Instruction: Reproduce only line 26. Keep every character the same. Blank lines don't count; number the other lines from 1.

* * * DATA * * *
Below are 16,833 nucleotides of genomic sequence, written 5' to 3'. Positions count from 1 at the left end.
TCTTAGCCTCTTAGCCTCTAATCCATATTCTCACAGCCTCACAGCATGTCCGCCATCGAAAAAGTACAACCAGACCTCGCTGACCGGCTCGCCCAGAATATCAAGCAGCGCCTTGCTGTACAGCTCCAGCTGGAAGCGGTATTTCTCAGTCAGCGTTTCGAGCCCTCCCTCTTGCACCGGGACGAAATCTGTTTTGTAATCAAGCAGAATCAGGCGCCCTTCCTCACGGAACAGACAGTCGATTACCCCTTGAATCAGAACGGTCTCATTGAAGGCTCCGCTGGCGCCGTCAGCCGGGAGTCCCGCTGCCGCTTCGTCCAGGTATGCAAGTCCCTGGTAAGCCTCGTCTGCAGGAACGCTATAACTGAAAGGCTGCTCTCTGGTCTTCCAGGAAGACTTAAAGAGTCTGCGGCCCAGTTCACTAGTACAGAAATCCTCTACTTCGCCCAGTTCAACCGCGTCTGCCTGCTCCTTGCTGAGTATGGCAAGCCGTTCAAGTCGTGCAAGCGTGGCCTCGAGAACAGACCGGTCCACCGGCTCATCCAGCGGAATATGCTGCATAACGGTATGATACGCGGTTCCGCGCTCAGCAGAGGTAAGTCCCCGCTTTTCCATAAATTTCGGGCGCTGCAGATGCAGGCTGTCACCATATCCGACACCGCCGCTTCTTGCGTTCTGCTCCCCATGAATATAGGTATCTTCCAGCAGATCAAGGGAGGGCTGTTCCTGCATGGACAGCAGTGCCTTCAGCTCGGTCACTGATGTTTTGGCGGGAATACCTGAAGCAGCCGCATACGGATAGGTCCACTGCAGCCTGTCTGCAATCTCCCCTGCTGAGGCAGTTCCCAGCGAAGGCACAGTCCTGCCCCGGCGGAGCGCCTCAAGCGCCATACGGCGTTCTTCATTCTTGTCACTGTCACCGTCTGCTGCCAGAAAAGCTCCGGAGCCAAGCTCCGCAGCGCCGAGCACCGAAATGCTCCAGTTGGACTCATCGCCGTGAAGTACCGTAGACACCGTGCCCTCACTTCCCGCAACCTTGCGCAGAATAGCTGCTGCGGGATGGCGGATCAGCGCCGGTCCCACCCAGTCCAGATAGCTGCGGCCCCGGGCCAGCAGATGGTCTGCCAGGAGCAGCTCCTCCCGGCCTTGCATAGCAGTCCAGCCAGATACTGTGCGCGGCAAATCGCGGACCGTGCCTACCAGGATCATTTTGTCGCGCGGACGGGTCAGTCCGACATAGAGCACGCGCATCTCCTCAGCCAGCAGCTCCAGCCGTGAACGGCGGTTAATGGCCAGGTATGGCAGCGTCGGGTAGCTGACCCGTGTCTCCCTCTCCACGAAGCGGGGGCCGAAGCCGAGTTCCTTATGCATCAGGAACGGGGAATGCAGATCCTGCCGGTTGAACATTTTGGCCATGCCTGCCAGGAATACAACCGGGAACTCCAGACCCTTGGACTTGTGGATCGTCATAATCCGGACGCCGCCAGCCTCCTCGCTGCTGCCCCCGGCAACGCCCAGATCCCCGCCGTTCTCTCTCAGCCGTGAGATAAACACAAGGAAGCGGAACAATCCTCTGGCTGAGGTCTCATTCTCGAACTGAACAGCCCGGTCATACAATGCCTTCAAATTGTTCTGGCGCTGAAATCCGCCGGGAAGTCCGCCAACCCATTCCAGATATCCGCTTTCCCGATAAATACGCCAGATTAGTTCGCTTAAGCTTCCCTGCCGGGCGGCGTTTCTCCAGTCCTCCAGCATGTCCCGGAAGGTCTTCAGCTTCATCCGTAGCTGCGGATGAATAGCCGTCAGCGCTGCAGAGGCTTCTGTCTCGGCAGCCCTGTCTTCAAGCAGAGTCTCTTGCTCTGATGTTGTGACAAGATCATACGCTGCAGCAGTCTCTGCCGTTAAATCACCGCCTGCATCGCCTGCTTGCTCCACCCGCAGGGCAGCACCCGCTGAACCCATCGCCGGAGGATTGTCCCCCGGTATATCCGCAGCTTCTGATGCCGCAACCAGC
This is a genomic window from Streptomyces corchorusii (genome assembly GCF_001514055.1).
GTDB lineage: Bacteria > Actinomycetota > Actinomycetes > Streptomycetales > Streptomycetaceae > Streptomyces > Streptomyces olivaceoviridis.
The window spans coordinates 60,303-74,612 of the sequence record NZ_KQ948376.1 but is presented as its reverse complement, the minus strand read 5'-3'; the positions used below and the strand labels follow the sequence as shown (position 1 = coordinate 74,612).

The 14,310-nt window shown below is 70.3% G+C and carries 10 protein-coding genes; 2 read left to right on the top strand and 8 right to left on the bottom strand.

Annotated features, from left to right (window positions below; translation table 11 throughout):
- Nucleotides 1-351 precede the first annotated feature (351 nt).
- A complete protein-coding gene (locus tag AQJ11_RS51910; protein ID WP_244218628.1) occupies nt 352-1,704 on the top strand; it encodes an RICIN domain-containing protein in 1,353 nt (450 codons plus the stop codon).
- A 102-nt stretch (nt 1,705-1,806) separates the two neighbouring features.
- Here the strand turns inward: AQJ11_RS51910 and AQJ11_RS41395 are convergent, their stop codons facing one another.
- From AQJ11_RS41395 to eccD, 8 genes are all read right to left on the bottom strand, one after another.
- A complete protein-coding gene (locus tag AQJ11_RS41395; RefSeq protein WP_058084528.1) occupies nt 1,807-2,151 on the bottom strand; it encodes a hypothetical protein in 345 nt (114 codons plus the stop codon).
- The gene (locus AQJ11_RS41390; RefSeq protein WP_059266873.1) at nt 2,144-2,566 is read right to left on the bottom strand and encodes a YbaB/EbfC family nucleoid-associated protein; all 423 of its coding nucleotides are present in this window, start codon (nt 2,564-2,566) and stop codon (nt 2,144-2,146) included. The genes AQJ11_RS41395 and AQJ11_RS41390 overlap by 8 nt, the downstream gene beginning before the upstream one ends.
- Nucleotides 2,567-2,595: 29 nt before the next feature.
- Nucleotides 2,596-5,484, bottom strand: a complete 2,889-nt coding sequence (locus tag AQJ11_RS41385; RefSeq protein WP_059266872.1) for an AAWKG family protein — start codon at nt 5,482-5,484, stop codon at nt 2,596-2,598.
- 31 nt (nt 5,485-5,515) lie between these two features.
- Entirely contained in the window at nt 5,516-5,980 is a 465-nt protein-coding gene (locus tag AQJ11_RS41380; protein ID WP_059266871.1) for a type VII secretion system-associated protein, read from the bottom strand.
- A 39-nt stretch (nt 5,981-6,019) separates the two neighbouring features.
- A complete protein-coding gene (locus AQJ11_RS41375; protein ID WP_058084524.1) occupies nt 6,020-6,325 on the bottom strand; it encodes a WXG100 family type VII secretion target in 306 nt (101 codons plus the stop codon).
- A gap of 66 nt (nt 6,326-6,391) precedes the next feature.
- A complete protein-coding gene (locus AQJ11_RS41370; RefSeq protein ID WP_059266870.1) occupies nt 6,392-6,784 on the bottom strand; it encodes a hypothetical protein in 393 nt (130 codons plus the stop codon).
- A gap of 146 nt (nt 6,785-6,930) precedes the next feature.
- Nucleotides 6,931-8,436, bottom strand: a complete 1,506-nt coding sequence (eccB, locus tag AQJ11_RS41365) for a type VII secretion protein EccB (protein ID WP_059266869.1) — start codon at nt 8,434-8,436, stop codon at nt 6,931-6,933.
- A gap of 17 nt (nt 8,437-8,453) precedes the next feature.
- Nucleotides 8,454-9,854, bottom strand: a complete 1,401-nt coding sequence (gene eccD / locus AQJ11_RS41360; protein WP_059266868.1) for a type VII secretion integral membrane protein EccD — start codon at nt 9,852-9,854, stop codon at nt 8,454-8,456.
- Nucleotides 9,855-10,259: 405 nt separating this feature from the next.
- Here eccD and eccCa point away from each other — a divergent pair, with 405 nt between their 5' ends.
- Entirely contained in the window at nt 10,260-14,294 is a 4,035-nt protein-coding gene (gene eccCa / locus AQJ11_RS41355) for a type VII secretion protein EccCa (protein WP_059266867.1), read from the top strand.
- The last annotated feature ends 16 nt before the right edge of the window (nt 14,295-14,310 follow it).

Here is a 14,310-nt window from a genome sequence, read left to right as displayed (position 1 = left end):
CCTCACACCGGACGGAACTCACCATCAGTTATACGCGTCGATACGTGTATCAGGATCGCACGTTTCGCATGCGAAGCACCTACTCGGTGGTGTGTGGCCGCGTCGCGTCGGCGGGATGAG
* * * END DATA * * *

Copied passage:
- Nucleotides 8,454-9,854, bottom strand: a complete 1,401-nt coding sequence (gene eccD / locus AQJ11_RS41360; protein WP_059266868.1) for a type VII secretion integral membrane protein EccD — start codon at nt 9,852-9,854, stop codon at nt 8,454-8,456.